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Unsigned forms

Pickford-v-Crown

 

 
Introduction

We are pleased to present information regarding an unsigned forms case in Bristol Crown Court.

IN THE BRISTOL CROWN COURT                         CASE NO: A20020257 

ON APPEAL FROM THE BATH  MAGISTRATES' COURT

B E T W E E N:

JOHN PICKFORD Appellant  and THE CROWN Respondent

BEFORE H.H. JUDGE TICEHURST  ON THE 13TH DECEMBER 2002

Mark Laprell for Mr. Pickford
Mr G Mullin for the Crown Prosecution Service

CASE REPORT

As approved by His Honour Judge Ticehurst

THE FACTS

On the 14th February 2002 a car of which the Defendant was the registered keeper was caught by a speed camera exceeding the speed limit for the road which was 30 mph.  The Police issued a  Notice of Intended Prosecution which incorporated a request for information that would lead to the identity of the driver as required by Section 172 of the Road Traffic Act 1988.

The form was returned to the police.  It identified the Defendant as having been the driver but was unsigned.  The Defendant was summoned on charges of (1) speeding and (2)  failing to comply with his obligation under Section 172 to identify the driver.  The Defendant pleaded not guilty to both charges and the case was tried by the Bath Magistrates Court on the 7th October 2002.

THE HEARING BEFORE THE JUSTICES

At the conclusion of the prosecution case Counsel for the Defendant submitted that there was no case to answer on the charge of speeding on the ground that there was no evidence that the Defendant had been the driver of the car.  The form was inadmissible as evidence since, as it was unsigned,  it did not amount to a "Statement in Writing" as provided for by Section 12 (1) of the Road Traffic Offenders Act 1988.  The prosecution accepted this but argued that the unsigned form should be regarded as a voluntary confession and was therefore admissible under the Police and Criminal Evidence Act 1984.  The Defendant argued that the form could not amount to a confession and that, in any event, it was not voluntary
The Justices found that the unsigned form did amount to a voluntary confession under PACE and was therefore admissible. After hearing evidence from the Defendant he was convicted on the charge of speeding but the charge under Section 172 was dismissed. 

The Defendant appealed against his conviction on the speeding charge.

THE APPEAL

The Appeal was allowed.    The unsigned statement could not amount to a confession if only because there was no evidence that it was the Defendant who made it.  That being the case, the Court did not have to go on to consider whether or not it was made voluntarily or otherwise complied with the requirements of PACE.

Given that it was accepted that the unsigned form did not amount to a "statement" in writing" pursuant to Section 12 of RTOA 1988 there was therefore no evidence that the Defendant had been driving the car at the appropriate time.

The Court accepted that there was a lacuna in the law in that although the registered keeper is under a duty to identify the driver he is not required to make a witness statement to that effect.    While this might be an unattractive finding it was not the Court's function to fill in or remedy defective legislation. This was the function of Parliament.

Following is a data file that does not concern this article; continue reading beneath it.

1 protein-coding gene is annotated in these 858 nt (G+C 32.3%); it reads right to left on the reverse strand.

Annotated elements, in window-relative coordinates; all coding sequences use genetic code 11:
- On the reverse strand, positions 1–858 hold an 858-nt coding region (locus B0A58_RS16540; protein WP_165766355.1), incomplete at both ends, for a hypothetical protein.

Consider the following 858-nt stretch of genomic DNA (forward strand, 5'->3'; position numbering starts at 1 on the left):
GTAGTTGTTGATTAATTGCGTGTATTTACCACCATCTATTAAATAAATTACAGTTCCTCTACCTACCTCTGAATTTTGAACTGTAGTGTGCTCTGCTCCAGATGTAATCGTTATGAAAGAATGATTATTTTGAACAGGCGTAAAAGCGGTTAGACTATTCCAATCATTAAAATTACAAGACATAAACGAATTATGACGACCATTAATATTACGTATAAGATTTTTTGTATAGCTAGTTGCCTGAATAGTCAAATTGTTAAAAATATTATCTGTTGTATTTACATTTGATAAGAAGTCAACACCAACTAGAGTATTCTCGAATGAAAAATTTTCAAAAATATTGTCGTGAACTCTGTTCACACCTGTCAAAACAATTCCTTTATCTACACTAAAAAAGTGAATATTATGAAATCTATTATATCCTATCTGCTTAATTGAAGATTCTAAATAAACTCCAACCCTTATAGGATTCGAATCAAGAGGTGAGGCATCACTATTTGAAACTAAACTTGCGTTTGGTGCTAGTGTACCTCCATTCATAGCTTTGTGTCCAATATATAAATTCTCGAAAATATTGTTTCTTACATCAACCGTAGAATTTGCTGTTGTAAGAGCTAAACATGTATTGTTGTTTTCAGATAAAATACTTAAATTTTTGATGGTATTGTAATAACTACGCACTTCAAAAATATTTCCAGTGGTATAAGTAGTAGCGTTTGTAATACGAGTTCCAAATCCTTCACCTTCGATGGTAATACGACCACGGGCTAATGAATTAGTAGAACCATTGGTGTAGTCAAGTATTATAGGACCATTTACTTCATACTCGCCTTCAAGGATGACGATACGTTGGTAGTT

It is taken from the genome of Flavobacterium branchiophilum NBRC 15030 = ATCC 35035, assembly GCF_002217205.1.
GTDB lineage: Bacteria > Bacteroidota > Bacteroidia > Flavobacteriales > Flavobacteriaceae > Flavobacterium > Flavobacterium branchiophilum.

A solicitor involved in the case had the following to say:

For many months solicitors have been advising clients to return S172 forms admitting that they were the driver but unsigned.  I have had a 99% success rate so far.

The exception was John Pickford but this was remedied on appeal

After Mr. Pickford's car was caught by a speed camera, he returned the Section 172 notice admitting that he had been the driver but did not sign the form.  The police returned it to him pointing out that he had omitted to sign it.  He ignored the letter and was charged with (1) Speeding and (2) Failure to identify the driver under S 172.

At the hearing before the Magistrates a submission of no case to answer on the speeding charge was rejected on the ground that while the unsigned form was inadmissible in evidence because of Section 12 of Road Traffic Offenders Act 1988, it was admissible as a "voluntary confession" under PACE.  He was convicted on that charge but after giving evidence that he had returned the
form, albeit unsigned, the S172 failure charge was dismissed.

This is the first time, so far as I am aware, that the CPS had used the PACE argument

Mr. Pickford's  appeal to the Bristol Crown Court was upheld by Judge Ticehurst on the ground that as at the close of the prosecution case there was no evidence that it was Mr. Pickford who had returned the form it could not amount to a confession under PACE.  He did not have to rule on the "voluntary" point.

In giving judgment, HH Judge Ticehurst confirmed that there was a "lacuna" in the law in that there was no requirement to sign the S172 form (thus making it an admissible "statement", and however unpalatable that result might be it was  up to Parliament, not the Courts to remedy defective legislation.

NEW The information on this page was kindly provided by:

John Josephs, Solicitor

Turner Coulston, 15 Station Road, Kettering Northants  NN15 7HH.  

Tel: 01536-523434

Fax: 01536-310138

e-mail: john@turner-coulston.co.uk

Website: http://www.tclaw.co.uk 

You can't measure safe driving in miles per hour


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Copyright © SafeSpeed 2003
Created 16/04/2003. Last update 24/04/2003
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